Hrmm i messed up? - The Planted Tank Forum
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post #1 of 40 (permalink) Old 06-18-2012, 11:33 PM Thread Starter
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Hrmm i messed up?

so my 30 gallon has been cycling for nearly two weeks, one week with fish. on friday i added my electric blue cray. today he molted, and promptly died :-(.

upon testing my tank I can see something is way wrong....

GH= 6
KH= 3
Nitrite= 5ppm
Nitrate= 5ppm
Ammonia= .25ppm
PH=i didn't even bother lol.

i do over feed, but i do 30% weekly water changes.

so my question is which killed the cray, and any idea what i may have done wrong?


(also would i be okay letting the fish in the tank eat the cray, and the remove him tonight when i do a water change?)

Will
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post #2 of 40 (permalink) Old 06-18-2012, 11:48 PM
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You definitely need to avoid overfeeding. Even with large water changes, the ammonia and nitrite will rise if the uneaten food isn't removed - both are very toxic to fish/invertebrates. This was a mistake I made initially as I always saw the fish seemingly begging for food, even if I just fed them

I would cut down on feeding some and ensure the tank is fully cycled before adding any more fish. Between overfeeding and not being cycled, the bacteria simply aren't able to keep up with breaking the ammonia down to nitrite then nitrite to the much less toxic nitrate

I'd give the tank at least 2 more weeks before considering adding any more animals to it. Ensure ammonia and nitrite are at 0 (and nitrates should be up some then) before adding anything. When you add more fish, add only a few a day to give the bacteria a chance to grow and be able to handle the increased bio load

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post #3 of 40 (permalink) Old 06-19-2012, 12:21 AM Thread Starter
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i over feed in all of my tanks. always have, but i've never had it spike this high. i guess it would be a combo of not being fully cycled, and over feeding. when i tested before adding the cray everything was at 0, blast!

Will
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post #4 of 40 (permalink) Old 06-19-2012, 12:27 AM
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Its seems you didn't give enuff time for the tank to propely cycle. (You can find out great info on cycling here on TPT) also you my have added too many fish way to fast. Also doing heavy water changes can impede on how well your tank cycles.
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post #5 of 40 (permalink) Old 06-19-2012, 12:29 AM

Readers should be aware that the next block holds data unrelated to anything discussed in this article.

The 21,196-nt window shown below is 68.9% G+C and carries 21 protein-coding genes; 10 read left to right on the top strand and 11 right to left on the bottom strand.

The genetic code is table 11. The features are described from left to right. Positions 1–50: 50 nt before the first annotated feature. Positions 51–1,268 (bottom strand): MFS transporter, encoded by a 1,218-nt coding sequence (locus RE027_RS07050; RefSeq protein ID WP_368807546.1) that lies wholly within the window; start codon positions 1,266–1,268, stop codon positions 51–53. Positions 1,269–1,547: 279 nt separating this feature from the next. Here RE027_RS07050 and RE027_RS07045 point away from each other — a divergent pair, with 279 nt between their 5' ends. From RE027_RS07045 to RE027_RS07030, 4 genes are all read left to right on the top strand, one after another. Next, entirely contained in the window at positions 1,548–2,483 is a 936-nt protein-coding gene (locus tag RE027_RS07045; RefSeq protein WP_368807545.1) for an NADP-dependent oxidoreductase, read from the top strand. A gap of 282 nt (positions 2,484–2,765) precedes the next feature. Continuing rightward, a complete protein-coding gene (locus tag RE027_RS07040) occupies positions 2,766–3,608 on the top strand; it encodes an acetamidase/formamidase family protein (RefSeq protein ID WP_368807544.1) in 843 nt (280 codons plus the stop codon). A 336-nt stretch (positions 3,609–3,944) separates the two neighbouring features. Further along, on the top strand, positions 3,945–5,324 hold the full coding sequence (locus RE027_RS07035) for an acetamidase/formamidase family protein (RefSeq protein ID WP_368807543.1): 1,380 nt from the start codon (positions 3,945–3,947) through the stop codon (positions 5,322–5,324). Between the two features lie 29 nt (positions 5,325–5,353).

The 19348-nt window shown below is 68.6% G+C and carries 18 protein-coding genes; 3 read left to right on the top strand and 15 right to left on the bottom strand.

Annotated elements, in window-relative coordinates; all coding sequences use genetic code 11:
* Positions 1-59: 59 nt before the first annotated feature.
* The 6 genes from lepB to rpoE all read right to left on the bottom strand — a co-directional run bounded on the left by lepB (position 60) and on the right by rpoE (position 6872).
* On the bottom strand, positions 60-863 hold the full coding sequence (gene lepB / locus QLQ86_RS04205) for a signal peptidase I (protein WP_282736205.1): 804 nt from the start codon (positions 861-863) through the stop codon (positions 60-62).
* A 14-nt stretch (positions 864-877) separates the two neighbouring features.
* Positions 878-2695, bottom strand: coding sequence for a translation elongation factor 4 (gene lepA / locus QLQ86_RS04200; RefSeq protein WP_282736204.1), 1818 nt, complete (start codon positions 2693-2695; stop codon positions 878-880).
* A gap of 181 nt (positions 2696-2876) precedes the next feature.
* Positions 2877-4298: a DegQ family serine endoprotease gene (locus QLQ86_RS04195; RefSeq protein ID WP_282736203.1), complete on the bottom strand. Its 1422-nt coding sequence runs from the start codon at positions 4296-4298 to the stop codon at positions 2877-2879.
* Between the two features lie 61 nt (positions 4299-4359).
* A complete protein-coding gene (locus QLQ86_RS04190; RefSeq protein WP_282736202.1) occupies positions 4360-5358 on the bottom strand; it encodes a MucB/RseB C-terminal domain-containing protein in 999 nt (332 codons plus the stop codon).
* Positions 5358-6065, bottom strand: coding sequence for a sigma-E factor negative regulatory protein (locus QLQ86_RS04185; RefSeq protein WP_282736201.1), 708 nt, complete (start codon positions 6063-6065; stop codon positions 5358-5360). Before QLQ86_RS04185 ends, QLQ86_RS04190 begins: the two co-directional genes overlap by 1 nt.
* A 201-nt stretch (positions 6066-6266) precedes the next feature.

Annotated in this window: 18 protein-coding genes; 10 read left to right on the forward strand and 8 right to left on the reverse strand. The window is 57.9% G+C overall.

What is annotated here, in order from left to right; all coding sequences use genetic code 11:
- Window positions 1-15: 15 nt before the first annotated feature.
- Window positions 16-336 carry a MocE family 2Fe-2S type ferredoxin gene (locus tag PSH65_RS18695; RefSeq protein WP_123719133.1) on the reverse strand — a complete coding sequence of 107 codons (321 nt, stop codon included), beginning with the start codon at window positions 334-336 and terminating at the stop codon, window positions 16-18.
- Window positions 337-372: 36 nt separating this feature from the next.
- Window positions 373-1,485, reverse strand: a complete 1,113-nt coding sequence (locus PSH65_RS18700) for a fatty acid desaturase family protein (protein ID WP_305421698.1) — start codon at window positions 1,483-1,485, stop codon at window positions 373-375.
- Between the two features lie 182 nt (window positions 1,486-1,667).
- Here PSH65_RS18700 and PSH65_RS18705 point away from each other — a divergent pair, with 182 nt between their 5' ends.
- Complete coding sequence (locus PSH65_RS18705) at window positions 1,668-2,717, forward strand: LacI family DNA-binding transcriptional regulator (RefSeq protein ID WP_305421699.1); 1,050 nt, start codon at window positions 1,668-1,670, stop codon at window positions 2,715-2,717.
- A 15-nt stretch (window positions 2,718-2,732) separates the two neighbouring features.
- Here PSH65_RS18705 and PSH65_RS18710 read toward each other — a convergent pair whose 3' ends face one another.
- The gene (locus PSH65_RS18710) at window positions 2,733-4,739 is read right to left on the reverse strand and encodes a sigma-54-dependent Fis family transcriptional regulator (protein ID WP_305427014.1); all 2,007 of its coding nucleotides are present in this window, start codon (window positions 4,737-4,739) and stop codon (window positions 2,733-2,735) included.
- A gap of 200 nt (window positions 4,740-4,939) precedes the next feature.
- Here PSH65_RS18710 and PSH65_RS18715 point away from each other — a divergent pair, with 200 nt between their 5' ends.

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If you had zero everything including Nitrate your tank probably was not cycled. Further evidence is that you then had nitrites and ammonia after just adding one cray. You should have a small amount of nitrate when cycled.
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post #6 of 40 (permalink) Old 06-19-2012, 12:30 AM
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You shouldn't have had anything in that tank. It's was maaaybe half way through it's cycle. A cycled tank will have 0 ammonia, 0 nitrites and whatever (0-50) for nitrates. You simply put fish in a toxic environment. It's likely the overfeeding was just the icing on the cake.

My 165 cycled super de duper fast. I had no ammonia, nitrite or nitrates after a week, but have the soil was from a fully mature tank. I've added a small amount of livestock and not even a blip of ammonia. My tank was also heavily planted from day one which gives a little bit of room for error. One to two week cycles are possible if seeded, but a new startup usually takes at least three, but usually four - six weeks to cycle.


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post #7 of 40 (permalink) Old 06-19-2012, 12:32 AM
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When you find everything at zero, that is a time to stop and consider what is wrong. Think along this line. You are putting food in each day and the fish are making waste all the time. There will be ammonia. If the filter is working but only part way through a cycle, there will be nitrite. If the filter is fully ready for fish there will be nitrate. When you find none of the above and all read zero, there is a problem with the testing.

Right now your best bet at saving other fish is to stop feeding, definitely get the dead body out and wait a few days. Dead bodies produce lots of ammonia and if the filter is not ready, the tank gets bad in a hurry. Get the testing straightened out and then do water changes to keep things down as far as possible. A bag of Ammo-chips hung in the filter output is my first choice for holding the line when things get off like this.

Best of luck to you. Hang on, there's a few bumps in the road.
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post #8 of 40 (permalink) Old 06-19-2012, 12:37 AM Thread Starter
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i did seed with water from the tank the cray came from. i've seeded all of my tanks this way (my other ones have been seeded from my 29g). usually i only wait 3 or 4 days, and everything is fine, atleast for my 4 other tanks everything was okay.